Tuesday, July 24, 2018

Great Summer Reads Promotion - Confessions of a Timid Rider -Heather Wallace

"Heather Wallace is a wife, mother, entrepreneur, writer, equestrian, and animal massage therapist.

Her first book, Equestrian Handbook of Excuses, was a 2017 Literary Selection for the Equus Film Festival. Her second book, Confessions of a Timid Rider, is an autobiography detailing Heather Wallace’s insights about being an anxiety-ridden but passionate equestrian. 

After returning to riding as a mother, she is determined to follow her dreams despite the fear she is somehow lacking in talent or ability. An in-depth look into the heart and head of a returning adult equestrian, this message is not limited only those  with horse experience. 

In fact, Confessions of a Timid Rider is the perfect book to read for anyone whom even for a moment questions their value in their designated profession or life choice. This book will inspire you to pursue your dreams despite the inner voice that says you aren’t good enough.

~ Website ~ Amazon ~

"For a long time I let that fear get in my way. I always felt like I was missing something when I stepped away from horses during my teens.

I’ve come a long way since I took that first step back to horsemanship as an adult. When I say I am a timid rider, it is not because I am scared to ride. Oh no, it is because I am scared to fail. I am scared that I cannot live up to my own expectations. That my insecurities will hold me back. Or that I will let my anxiety be greater than my passion once again and step away, or worse, not try to be the person I want to be. My self doubt tries to hold me back but I refuse to give in.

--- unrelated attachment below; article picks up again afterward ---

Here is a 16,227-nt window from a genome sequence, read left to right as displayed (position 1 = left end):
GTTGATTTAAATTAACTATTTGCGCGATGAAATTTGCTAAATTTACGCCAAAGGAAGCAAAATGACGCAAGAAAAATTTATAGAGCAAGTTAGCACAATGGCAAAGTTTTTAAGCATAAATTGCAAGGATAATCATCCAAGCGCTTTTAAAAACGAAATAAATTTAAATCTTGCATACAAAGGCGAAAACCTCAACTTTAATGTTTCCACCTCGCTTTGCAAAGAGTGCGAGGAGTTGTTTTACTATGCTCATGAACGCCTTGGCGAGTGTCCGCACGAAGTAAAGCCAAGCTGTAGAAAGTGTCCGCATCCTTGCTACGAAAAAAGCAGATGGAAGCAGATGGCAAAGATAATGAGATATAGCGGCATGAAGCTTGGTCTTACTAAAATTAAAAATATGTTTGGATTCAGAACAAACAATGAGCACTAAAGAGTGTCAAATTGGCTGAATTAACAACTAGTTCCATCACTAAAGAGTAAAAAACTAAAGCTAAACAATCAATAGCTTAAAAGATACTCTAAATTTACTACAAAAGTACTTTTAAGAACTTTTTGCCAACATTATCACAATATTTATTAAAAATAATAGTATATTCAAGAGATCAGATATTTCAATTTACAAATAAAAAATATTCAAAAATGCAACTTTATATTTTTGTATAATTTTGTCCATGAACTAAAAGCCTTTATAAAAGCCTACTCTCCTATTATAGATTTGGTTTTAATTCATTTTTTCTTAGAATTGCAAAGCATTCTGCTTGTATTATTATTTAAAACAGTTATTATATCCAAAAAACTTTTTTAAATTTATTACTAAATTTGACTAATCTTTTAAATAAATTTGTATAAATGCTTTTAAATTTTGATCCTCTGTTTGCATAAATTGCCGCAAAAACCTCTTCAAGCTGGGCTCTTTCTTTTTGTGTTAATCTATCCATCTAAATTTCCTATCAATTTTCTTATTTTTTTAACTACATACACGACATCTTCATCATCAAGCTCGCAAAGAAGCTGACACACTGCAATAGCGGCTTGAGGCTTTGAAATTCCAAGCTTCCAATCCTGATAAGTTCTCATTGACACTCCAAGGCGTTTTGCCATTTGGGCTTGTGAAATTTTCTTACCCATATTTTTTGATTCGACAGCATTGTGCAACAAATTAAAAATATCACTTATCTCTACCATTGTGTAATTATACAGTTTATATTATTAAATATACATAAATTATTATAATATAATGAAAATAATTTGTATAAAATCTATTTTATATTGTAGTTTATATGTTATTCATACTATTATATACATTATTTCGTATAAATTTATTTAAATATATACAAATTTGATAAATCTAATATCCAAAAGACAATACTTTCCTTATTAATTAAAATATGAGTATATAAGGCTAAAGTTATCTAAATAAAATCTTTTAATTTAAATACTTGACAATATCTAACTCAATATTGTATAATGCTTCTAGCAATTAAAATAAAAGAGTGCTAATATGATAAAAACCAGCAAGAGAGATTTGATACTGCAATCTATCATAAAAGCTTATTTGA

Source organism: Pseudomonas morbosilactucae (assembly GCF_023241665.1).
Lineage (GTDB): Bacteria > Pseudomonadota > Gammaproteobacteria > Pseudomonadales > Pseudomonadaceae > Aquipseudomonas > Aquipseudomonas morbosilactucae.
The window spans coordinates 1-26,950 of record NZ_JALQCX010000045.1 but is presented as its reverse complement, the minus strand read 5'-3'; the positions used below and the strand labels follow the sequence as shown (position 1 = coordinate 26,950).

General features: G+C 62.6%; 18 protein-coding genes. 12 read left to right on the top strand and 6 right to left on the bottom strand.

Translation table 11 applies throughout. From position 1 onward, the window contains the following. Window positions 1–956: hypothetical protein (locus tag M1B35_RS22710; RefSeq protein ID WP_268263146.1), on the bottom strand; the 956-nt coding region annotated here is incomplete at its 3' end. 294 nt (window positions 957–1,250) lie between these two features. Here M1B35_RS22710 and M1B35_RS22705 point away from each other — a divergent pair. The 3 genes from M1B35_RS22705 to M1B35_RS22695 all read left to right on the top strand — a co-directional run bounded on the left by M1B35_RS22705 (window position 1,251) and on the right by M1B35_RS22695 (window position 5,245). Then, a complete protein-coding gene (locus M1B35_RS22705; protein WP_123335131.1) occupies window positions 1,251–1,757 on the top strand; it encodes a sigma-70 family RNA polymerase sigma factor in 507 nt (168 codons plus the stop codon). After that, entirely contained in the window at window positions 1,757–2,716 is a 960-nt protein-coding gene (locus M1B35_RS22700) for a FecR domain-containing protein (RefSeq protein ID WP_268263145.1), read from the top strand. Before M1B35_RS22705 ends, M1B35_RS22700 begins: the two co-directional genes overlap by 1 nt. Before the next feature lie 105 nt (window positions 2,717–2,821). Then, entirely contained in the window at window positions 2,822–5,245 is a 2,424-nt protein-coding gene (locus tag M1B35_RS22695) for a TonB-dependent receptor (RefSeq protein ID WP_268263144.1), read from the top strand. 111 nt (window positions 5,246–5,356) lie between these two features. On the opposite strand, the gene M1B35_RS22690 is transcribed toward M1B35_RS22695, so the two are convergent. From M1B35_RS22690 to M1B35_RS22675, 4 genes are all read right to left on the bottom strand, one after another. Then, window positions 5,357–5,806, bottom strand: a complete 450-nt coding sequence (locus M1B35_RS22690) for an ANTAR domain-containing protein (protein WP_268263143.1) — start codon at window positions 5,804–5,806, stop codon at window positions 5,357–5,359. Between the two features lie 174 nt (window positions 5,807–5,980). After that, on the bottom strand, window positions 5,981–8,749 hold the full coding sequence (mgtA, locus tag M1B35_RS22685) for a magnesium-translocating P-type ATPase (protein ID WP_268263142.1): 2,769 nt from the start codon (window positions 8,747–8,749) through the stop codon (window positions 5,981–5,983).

These are the confessions of a timid rider."


#3. “While horses are obviously my passion, they can teach even non-equestrians a lesson or two. The most important lesson I’ve learned is this: as prey animals, horses have a tendency to turn and run at the very hint of adversity. Their instinct is to flee. As we work with horses, we train them to use the “thinking” side of their brains. Trainers tell us this all the time.

A horse that hesitates to move forward is a horse that is feeling scared, dull, or even uninspired. They can be dangerous and often cause frustration to those around them.

Is that how you want to live? Or do you want to be the bold, curious horse that despite uncertainty, moves forward to try new things and trusts that it is in his best interests?”

#4. “Funny how things shift so quickly. It takes one “scary” ride to shake my confidence and months to get it back. We all have our different versions of what a bad ride can be, whether it is spooking and perceived misbehavior by our horses, a bad fall, or not meeting our own expectations. Frustration with ourselves can be enough to set us back sometimes.”

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